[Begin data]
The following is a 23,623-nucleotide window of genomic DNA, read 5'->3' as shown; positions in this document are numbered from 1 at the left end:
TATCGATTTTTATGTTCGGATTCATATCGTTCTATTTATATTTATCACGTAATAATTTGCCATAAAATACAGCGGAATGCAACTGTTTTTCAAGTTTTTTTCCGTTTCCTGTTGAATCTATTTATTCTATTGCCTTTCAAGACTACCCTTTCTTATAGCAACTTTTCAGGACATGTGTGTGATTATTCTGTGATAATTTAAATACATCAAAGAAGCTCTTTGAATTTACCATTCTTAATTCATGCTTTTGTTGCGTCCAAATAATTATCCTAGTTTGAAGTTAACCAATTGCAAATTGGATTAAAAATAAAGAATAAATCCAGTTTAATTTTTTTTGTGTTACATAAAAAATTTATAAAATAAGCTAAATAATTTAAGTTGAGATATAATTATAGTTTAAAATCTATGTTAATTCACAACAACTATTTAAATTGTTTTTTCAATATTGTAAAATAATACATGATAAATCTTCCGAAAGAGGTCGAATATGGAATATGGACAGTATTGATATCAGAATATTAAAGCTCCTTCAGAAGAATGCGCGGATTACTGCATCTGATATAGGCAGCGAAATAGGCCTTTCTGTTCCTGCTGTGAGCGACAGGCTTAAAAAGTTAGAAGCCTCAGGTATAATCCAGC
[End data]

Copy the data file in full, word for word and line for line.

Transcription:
The following is a 23,623-nucleotide window of genomic DNA, read 5'->3' as shown; positions in this document are numbered from 1 at the left end:
TATCGATTTTTATGTTCGGATTCATATCGTTCTATTTATATTTATCACGTAATAATTTGCCATAAAATACAGCGGAATGCAACTGTTTTTCAAGTTTTTTTCCGTTTCCTGTTGAATCTATTTATTCTATTGCCTTTCAAGACTACCCTTTCTTATAGCAACTTTTCAGGACATGTGTGTGATTATTCTGTGATAATTTAAATACATCAAAGAAGCTCTTTGAATTTACCATTCTTAATTCATGCTTTTGTTGCGTCCAAATAATTATCCTAGTTTGAAGTTAACCAATTGCAAATTGGATTAAAAATAAAGAATAAATCCAGTTTAATTTTTTTTGTGTTACATAAAAAATTTATAAAATAAGCTAAATAATTTAAGTTGAGATATAATTATAGTTTAAAATCTATGTTAATTCACAACAACTATTTAAATTGTTTTTTCAATATTGTAAAATAATACATGATAAATCTTCCGAAAGAGGTCGAATATGGAATATGGACAGTATTGATATCAGAATATTAAAGCTCCTTCAGAAGAATGCGCGGATTACTGCATCTGATATAGGCAGCGAAATAGGCCTTTCTGTTCCTGCTGTGAGCGACAGGCTTAAAAAGTTAGAAGCCTCAGGTATAATCCAGC